Stock market high: More where that came from?

Fibonacci Forecaster

Stock market chart, technical analysis Stock market chart, technical analysis

Back in the day, my old friend Sinclair Noe of KFNN used to celebrate each new high in the Dow by having the staff bring in milk and cookies. For a while, it became a weekly celebration. Then we had a drought for many years. But that drought is over. This time I celebrated in a big way as last week I had the opportunity to have a café mocha and giant size black and white. The Dow is making new highs. I might have a few more café mochas along the way; however, it’s not a case of Happy Days Are Here Again.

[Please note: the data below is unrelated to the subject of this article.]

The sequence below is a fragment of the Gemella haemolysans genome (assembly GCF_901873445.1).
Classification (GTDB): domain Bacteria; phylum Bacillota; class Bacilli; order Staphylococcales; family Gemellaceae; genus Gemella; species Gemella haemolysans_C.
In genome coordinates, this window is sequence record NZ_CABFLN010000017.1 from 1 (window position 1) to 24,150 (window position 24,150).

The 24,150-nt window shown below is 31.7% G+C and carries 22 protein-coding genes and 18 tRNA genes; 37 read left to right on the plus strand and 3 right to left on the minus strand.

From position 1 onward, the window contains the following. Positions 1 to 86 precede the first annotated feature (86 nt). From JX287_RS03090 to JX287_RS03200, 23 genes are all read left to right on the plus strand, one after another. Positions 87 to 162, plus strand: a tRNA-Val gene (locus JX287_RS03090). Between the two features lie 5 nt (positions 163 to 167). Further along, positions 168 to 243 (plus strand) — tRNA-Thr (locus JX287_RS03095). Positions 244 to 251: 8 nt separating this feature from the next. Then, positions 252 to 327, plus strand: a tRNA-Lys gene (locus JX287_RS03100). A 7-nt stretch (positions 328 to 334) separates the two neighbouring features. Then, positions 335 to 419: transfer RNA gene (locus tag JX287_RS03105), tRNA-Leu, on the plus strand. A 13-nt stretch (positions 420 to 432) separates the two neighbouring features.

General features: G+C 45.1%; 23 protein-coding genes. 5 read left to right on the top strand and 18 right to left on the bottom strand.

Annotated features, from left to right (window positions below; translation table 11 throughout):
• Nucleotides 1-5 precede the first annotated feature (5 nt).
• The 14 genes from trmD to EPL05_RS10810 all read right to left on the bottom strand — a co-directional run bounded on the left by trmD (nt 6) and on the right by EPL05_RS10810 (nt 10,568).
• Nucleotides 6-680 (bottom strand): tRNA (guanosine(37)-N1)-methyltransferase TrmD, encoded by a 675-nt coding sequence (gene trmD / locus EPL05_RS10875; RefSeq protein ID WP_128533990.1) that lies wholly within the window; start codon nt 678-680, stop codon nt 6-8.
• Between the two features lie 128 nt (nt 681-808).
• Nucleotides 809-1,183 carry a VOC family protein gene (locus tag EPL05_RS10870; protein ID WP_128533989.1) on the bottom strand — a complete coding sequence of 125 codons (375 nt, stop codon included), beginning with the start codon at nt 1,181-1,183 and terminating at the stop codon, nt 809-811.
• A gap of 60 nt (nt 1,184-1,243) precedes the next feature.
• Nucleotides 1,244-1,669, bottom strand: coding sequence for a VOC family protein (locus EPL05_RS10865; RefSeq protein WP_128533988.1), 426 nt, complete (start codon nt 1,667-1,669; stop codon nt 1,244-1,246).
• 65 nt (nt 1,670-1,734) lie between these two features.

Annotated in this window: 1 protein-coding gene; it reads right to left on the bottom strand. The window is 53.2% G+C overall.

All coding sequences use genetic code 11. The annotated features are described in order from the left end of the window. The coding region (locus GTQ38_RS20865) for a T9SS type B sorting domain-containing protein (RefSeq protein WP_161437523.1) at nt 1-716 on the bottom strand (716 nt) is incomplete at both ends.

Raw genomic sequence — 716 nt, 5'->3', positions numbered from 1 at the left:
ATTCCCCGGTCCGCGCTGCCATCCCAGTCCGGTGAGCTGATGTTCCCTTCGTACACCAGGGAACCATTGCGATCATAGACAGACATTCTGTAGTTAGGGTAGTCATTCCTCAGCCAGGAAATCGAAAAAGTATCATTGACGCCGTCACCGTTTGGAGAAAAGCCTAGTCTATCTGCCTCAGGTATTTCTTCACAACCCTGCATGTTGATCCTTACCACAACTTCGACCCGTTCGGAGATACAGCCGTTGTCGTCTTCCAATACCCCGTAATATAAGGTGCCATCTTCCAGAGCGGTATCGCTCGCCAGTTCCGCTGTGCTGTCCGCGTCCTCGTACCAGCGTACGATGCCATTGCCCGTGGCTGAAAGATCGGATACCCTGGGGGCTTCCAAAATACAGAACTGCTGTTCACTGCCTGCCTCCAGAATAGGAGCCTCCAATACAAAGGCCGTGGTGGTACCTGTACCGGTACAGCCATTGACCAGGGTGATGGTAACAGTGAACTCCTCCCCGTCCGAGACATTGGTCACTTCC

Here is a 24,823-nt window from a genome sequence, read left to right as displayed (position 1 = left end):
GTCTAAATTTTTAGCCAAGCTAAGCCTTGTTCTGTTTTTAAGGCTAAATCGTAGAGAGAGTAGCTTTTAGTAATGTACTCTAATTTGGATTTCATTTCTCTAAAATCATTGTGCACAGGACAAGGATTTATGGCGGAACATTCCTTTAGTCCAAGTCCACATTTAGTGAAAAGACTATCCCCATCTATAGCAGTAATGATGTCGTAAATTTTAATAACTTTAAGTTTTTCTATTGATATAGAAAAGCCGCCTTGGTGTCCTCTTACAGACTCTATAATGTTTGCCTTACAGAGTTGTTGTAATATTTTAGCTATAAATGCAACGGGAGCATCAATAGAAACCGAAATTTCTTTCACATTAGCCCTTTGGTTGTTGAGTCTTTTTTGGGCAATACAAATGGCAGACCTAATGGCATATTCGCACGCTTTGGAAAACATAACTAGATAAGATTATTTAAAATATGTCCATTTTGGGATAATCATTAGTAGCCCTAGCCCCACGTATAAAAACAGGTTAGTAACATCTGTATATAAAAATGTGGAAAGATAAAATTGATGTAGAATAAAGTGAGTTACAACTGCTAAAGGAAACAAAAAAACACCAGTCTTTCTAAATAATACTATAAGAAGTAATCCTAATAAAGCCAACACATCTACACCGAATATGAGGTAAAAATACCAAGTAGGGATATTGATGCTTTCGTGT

Instead, the media has flooded us with articles about bubbles and how bad the economy is. Richard Russell, bless his heart, went so far as to tell us he didn’t trust the new Dow Theory buy signal since the Transports and Dow both made new highs together. To be sure Mr. Russell has been bearish these past years so there’s lots of unbelief. But I bring up Mr. Russell since he is a stock market icon and his opinions do represent the passions of the many.